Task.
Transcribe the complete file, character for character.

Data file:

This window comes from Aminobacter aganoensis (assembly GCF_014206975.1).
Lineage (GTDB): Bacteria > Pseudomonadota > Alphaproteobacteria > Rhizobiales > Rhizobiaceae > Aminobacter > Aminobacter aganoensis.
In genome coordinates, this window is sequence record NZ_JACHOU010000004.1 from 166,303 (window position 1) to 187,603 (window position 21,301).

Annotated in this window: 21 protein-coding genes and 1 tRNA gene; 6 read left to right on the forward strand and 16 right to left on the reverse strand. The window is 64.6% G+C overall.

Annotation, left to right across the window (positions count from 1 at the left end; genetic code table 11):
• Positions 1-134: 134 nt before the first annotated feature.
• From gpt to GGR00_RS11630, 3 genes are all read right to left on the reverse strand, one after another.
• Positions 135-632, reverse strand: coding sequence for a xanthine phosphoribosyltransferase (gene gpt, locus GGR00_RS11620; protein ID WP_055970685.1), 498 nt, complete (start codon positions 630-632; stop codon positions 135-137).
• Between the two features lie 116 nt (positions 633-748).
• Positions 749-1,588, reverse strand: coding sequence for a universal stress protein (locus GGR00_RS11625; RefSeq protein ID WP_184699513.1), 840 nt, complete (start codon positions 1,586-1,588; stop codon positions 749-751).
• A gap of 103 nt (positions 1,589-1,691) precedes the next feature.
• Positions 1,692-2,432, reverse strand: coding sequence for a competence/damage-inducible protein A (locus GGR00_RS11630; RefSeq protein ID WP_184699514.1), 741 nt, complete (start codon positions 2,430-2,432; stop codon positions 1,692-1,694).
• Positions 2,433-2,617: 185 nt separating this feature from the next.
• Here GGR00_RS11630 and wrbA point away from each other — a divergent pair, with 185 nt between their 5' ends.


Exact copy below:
This window comes from Aminobacter aganoensis (assembly GCF_014206975.1).
Lineage (GTDB): Bacteria > Pseudomonadota > Alphaproteobacteria > Rhizobiales > Rhizobiaceae > Aminobacter > Aminobacter aganoensis.
In genome coordinates, this window is sequence record NZ_JACHOU010000004.1 from 166,303 (window position 1) to 187,603 (window position 21,301).

Annotated in this window: 21 protein-coding genes and 1 tRNA gene; 6 read left to right on the forward strand and 16 right to left on the reverse strand. The window is 64.6% G+C overall.

Annotation, left to right across the window (positions count from 1 at the left end; genetic code table 11):
• Positions 1-134: 134 nt before the first annotated feature.
• From gpt to GGR00_RS11630, 3 genes are all read right to left on the reverse strand, one after another.
• Positions 135-632, reverse strand: coding sequence for a xanthine phosphoribosyltransferase (gene gpt, locus GGR00_RS11620; protein ID WP_055970685.1), 498 nt, complete (start codon positions 630-632; stop codon positions 135-137).
• Between the two features lie 116 nt (positions 633-748).
• Positions 749-1,588, reverse strand: coding sequence for a universal stress protein (locus GGR00_RS11625; RefSeq protein ID WP_184699513.1), 840 nt, complete (start codon positions 1,586-1,588; stop codon positions 749-751).
• A gap of 103 nt (positions 1,589-1,691) precedes the next feature.
• Positions 1,692-2,432, reverse strand: coding sequence for a competence/damage-inducible protein A (locus GGR00_RS11630; RefSeq protein ID WP_184699514.1), 741 nt, complete (start codon positions 2,430-2,432; stop codon positions 1,692-1,694).
• Positions 2,433-2,617: 185 nt separating this feature from the next.
• Here GGR00_RS11630 and wrbA point away from each other — a divergent pair, with 185 nt between their 5' ends.